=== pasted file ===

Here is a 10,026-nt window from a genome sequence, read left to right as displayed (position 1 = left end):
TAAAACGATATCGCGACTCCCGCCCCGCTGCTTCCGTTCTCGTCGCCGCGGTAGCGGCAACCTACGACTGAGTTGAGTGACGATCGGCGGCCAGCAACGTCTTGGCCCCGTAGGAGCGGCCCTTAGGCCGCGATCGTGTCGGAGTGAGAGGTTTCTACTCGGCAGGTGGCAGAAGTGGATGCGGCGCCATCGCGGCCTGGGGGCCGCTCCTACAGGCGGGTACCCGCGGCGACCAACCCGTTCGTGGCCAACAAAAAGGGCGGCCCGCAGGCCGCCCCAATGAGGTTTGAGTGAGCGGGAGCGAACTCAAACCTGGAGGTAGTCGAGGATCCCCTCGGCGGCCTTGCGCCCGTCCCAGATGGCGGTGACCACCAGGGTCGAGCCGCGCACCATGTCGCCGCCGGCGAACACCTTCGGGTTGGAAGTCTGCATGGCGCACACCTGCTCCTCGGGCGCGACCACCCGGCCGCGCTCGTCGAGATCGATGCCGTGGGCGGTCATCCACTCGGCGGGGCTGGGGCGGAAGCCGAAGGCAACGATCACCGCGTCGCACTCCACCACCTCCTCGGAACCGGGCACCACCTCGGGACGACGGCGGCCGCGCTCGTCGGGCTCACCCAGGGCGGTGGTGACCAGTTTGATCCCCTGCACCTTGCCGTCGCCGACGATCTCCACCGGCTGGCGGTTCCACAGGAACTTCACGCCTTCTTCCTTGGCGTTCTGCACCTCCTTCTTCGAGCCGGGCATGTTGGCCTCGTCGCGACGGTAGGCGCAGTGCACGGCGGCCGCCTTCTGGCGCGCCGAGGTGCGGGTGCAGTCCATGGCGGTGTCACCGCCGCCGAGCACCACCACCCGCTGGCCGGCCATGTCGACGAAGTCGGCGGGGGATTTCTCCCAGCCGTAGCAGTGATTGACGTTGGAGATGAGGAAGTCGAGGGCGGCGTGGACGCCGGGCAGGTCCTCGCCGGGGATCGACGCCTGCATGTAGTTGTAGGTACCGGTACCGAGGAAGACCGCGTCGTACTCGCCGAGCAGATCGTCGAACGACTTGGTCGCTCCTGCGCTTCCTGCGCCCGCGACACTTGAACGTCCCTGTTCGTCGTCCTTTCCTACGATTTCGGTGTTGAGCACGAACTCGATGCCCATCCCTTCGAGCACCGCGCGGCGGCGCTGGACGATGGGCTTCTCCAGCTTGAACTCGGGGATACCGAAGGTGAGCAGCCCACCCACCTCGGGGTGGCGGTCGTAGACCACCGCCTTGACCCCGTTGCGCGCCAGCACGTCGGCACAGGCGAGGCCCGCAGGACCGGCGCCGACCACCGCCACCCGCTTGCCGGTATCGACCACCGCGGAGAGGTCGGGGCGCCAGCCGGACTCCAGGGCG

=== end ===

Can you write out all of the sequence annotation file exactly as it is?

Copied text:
Here is a 10,026-nt window from a genome sequence, read left to right as displayed (position 1 = left end):
TAAAACGATATCGCGACTCCCGCCCCGCTGCTTCCGTTCTCGTCGCCGCGGTAGCGGCAACCTACGACTGAGTTGAGTGACGATCGGCGGCCAGCAACGTCTTGGCCCCGTAGGAGCGGCCCTTAGGCCGCGATCGTGTCGGAGTGAGAGGTTTCTACTCGGCAGGTGGCAGAAGTGGATGCGGCGCCATCGCGGCCTGGGGGCCGCTCCTACAGGCGGGTACCCGCGGCGACCAACCCGTTCGTGGCCAACAAAAAGGGCGGCCCGCAGGCCGCCCCAATGAGGTTTGAGTGAGCGGGAGCGAACTCAAACCTGGAGGTAGTCGAGGATCCCCTCGGCGGCCTTGCGCCCGTCCCAGATGGCGGTGACCACCAGGGTCGAGCCGCGCACCATGTCGCCGCCGGCGAACACCTTCGGGTTGGAAGTCTGCATGGCGCACACCTGCTCCTCGGGCGCGACCACCCGGCCGCGCTCGTCGAGATCGATGCCGTGGGCGGTCATCCACTCGGCGGGGCTGGGGCGGAAGCCGAAGGCAACGATCACCGCGTCGCACTCCACCACCTCCTCGGAACCGGGCACCACCTCGGGACGACGGCGGCCGCGCTCGTCGGGCTCACCCAGGGCGGTGGTGACCAGTTTGATCCCCTGCACCTTGCCGTCGCCGACGATCTCCACCGGCTGGCGGTTCCACAGGAACTTCACGCCTTCTTCCTTGGCGTTCTGCACCTCCTTCTTCGAGCCGGGCATGTTGGCCTCGTCGCGACGGTAGGCGCAGTGCACGGCGGCCGCCTTCTGGCGCGCCGAGGTGCGGGTGCAGTCCATGGCGGTGTCACCGCCGCCGAGCACCACCACCCGCTGGCCGGCCATGTCGACGAAGTCGGCGGGGGATTTCTCCCAGCCGTAGCAGTGATTGACGTTGGAGATGAGGAAGTCGAGGGCGGCGTGGACGCCGGGCAGGTCCTCGCCGGGGATCGACGCCTGCATGTAGTTGTAGGTACCGGTACCGAGGAAGACCGCGTCGTACTCGCCGAGCAGATCGTCGAACGACTTGGTCGCTCCTGCGCTTCCTGCGCCCGCGACACTTGAACGTCCCTGTTCGTCGTCCTTTCCTACGATTTCGGTGTTGAGCACGAACTCGATGCCCATCCCTTCGAGCACCGCGCGGCGGCGCTGGACGATGGGCTTCTCCAGCTTGAACTCGGGGATACCGAAGGTGAGCAGCCCACCCACCTCGGGGTGGCGGTCGTAGACCACCGCCTTGACCCCGTTGCGCGCCAGCACGTCGGCACAGGCGAGGCCCGCAGGACCGGCGCCGACCACCGCCACCCGCTTGCCGGTATCGACCACCGCGGAGAGGTCGGGGCGCCAGCCGGACTCCAGGGCG